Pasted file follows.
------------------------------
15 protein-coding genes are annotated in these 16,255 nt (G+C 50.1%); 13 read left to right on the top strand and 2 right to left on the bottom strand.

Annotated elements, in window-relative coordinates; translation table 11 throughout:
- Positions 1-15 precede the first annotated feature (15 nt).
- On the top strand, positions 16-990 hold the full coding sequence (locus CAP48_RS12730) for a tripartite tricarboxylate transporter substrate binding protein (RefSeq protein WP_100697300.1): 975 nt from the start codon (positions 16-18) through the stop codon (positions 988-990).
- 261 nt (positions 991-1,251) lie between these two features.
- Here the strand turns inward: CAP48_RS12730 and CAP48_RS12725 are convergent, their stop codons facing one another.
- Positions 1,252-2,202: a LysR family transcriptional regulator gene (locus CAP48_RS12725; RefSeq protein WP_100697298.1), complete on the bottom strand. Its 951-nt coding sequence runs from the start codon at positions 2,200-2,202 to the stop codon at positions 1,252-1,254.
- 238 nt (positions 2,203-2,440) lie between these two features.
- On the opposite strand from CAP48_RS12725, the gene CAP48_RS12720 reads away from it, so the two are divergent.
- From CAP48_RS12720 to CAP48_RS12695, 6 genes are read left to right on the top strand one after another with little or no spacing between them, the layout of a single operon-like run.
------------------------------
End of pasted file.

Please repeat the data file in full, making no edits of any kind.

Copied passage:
15 protein-coding genes are annotated in these 16,255 nt (G+C 50.1%); 13 read left to right on the top strand and 2 right to left on the bottom strand.

Annotated elements, in window-relative coordinates; translation table 11 throughout:
- Positions 1-15 precede the first annotated feature (15 nt).
- On the top strand, positions 16-990 hold the full coding sequence (locus CAP48_RS12730) for a tripartite tricarboxylate transporter substrate binding protein (RefSeq protein WP_100697300.1): 975 nt from the start codon (positions 16-18) through the stop codon (positions 988-990).
- 261 nt (positions 991-1,251) lie between these two features.
- Here the strand turns inward: CAP48_RS12730 and CAP48_RS12725 are convergent, their stop codons facing one another.
- Positions 1,252-2,202: a LysR family transcriptional regulator gene (locus CAP48_RS12725; RefSeq protein WP_100697298.1), complete on the bottom strand. Its 951-nt coding sequence runs from the start codon at positions 2,200-2,202 to the stop codon at positions 1,252-1,254.
- 238 nt (positions 2,203-2,440) lie between these two features.
- On the opposite strand from CAP48_RS12725, the gene CAP48_RS12720 reads away from it, so the two are divergent.
- From CAP48_RS12720 to CAP48_RS12695, 6 genes are read left to right on the top strand one after another with little or no spacing between them, the layout of a single operon-like run.